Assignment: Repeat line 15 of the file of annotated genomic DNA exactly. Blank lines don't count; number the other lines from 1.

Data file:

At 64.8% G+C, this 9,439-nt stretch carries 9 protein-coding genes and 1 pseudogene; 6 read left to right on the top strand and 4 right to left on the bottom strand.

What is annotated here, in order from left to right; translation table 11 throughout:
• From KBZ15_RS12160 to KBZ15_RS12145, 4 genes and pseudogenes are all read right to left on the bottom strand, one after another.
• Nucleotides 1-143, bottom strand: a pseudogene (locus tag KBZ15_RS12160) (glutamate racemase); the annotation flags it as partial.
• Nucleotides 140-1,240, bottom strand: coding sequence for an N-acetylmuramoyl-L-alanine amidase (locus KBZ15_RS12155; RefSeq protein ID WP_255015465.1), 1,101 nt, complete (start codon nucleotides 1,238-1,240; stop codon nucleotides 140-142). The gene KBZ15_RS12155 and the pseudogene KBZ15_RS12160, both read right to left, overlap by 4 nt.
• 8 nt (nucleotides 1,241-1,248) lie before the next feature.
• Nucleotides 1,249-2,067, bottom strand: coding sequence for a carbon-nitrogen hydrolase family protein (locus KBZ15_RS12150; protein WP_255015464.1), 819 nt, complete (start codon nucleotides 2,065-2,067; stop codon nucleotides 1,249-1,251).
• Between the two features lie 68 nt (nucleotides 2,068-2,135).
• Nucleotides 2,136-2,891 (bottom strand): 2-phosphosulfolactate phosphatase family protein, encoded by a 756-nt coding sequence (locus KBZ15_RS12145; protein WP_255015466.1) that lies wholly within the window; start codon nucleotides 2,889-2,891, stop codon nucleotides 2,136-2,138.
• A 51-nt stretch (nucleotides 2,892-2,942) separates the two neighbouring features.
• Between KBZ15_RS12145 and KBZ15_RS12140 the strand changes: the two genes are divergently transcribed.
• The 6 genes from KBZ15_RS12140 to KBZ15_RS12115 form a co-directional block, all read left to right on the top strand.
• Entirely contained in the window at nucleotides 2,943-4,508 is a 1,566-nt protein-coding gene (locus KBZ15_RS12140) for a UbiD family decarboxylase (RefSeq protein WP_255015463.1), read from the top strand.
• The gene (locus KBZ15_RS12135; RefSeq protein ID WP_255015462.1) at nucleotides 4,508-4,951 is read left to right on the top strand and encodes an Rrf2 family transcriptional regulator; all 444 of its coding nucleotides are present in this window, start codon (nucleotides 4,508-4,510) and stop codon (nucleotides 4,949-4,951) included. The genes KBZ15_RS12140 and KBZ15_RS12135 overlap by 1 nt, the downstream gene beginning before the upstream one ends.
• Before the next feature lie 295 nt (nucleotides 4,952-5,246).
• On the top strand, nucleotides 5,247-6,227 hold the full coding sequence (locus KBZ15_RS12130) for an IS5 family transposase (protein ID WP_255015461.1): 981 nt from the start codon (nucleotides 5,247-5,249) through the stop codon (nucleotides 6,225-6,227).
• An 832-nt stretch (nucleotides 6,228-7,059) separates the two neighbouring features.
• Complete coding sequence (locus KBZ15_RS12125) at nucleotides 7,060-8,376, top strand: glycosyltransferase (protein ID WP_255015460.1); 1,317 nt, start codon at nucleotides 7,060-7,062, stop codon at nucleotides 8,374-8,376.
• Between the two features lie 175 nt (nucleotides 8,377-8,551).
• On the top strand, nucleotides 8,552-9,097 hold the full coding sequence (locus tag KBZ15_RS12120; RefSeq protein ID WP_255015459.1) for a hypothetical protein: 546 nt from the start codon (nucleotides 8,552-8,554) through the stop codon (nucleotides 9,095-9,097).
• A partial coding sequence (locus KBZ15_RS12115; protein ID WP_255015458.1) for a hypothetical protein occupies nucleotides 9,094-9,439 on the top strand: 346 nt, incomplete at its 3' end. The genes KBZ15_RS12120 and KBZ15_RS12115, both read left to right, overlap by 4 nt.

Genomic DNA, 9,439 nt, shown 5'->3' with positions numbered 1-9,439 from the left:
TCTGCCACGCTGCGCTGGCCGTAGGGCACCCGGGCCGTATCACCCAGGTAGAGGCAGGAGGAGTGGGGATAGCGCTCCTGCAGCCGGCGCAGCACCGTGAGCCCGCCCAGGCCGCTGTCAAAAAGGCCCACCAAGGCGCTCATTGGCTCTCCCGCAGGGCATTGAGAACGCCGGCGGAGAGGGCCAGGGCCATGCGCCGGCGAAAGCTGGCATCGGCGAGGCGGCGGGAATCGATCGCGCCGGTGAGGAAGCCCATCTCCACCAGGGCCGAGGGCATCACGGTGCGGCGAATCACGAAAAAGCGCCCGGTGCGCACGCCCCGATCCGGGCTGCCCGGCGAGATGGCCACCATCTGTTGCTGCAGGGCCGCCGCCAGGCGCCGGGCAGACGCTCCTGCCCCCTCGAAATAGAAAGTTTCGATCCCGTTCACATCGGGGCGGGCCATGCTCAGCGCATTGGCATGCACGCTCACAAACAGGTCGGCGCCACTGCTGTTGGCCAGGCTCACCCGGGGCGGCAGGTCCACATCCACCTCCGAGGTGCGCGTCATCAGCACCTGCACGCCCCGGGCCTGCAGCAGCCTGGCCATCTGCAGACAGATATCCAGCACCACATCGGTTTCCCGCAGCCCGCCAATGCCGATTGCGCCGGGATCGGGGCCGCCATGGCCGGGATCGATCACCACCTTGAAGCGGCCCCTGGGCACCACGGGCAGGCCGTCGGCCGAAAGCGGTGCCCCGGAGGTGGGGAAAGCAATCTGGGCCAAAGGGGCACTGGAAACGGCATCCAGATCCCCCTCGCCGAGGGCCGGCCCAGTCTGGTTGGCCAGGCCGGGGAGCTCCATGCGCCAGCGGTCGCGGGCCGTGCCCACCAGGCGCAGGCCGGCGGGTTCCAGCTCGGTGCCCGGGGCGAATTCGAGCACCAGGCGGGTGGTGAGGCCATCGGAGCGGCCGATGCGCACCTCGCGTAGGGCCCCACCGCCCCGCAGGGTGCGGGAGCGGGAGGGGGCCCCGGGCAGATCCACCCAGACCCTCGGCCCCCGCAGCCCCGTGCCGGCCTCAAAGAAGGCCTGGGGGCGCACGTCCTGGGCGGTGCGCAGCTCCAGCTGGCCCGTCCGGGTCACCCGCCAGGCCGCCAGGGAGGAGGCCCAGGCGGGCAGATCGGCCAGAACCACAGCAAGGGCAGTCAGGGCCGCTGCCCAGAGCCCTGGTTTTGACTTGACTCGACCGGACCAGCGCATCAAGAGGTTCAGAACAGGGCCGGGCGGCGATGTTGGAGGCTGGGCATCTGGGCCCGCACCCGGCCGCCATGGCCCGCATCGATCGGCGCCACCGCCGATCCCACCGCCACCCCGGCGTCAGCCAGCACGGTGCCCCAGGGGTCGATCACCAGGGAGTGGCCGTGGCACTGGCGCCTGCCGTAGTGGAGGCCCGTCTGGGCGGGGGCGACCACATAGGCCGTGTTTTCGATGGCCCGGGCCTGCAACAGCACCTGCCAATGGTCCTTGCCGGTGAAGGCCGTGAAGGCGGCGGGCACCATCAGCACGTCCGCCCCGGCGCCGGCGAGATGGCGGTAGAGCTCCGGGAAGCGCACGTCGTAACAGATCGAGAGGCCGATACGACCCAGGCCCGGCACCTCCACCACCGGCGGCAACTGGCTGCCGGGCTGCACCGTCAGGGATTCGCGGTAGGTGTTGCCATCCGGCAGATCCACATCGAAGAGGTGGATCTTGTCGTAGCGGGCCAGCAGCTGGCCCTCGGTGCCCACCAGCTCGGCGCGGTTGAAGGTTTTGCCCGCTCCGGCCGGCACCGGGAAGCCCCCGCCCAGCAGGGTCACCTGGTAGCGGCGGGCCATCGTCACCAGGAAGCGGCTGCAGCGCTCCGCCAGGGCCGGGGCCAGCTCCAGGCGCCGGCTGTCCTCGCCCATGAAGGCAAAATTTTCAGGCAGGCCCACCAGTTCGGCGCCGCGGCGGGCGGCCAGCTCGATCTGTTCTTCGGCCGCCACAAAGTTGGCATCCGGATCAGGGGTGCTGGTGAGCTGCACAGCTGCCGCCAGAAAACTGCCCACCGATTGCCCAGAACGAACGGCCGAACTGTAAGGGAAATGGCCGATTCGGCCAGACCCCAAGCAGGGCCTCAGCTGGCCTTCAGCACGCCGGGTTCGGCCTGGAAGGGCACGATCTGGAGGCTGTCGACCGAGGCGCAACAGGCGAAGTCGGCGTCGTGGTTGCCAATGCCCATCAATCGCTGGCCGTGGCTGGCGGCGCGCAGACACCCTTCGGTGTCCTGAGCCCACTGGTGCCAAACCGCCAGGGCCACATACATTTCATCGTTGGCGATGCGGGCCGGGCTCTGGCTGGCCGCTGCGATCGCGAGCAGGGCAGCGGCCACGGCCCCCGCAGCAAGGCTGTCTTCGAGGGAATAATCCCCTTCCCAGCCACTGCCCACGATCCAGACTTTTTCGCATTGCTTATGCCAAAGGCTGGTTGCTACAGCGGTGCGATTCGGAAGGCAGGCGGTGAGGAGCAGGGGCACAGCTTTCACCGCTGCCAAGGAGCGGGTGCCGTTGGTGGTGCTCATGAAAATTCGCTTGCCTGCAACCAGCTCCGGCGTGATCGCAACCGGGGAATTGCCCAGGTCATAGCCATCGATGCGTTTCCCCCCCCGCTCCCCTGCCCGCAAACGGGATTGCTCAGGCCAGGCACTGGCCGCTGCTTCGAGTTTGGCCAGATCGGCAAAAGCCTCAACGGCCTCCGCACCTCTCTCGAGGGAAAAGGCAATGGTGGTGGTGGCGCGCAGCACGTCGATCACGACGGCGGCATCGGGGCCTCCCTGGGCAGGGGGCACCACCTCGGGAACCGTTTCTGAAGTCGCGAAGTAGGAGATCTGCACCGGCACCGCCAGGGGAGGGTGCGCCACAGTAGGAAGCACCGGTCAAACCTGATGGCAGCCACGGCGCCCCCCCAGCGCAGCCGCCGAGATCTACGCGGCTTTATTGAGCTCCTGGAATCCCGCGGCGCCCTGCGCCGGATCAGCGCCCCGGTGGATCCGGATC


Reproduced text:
• Before the next feature lie 295 nt (nucleotides 4,952-5,246).